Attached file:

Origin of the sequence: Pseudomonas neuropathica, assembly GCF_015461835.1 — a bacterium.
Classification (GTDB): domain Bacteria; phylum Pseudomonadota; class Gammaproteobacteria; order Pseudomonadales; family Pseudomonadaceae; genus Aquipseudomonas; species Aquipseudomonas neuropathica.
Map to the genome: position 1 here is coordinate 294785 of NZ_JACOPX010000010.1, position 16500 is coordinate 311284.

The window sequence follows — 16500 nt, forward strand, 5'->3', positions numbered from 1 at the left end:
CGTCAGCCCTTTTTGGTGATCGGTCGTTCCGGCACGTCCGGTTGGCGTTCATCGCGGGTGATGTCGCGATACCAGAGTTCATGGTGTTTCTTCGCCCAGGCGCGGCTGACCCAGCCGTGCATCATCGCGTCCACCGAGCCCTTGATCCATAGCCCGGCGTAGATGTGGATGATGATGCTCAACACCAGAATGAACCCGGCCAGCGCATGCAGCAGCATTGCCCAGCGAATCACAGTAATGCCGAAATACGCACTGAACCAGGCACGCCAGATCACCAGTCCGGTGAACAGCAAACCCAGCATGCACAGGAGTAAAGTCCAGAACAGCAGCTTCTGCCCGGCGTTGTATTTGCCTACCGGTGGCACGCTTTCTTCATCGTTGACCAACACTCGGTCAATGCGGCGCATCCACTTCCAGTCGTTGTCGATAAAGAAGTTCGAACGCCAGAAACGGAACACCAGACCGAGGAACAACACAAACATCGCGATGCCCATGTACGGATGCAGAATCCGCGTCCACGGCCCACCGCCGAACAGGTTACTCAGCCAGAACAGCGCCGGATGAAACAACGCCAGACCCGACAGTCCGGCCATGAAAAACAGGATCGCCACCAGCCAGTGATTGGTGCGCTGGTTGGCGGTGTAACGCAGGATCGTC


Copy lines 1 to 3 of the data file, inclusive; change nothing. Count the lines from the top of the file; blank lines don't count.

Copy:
Origin of the sequence: Pseudomonas neuropathica, assembly GCF_015461835.1 — a bacterium.
Classification (GTDB): domain Bacteria; phylum Pseudomonadota; class Gammaproteobacteria; order Pseudomonadales; family Pseudomonadaceae; genus Aquipseudomonas; species Aquipseudomonas neuropathica.
Map to the genome: position 1 here is coordinate 294785 of NZ_JACOPX010000010.1, position 16500 is coordinate 311284.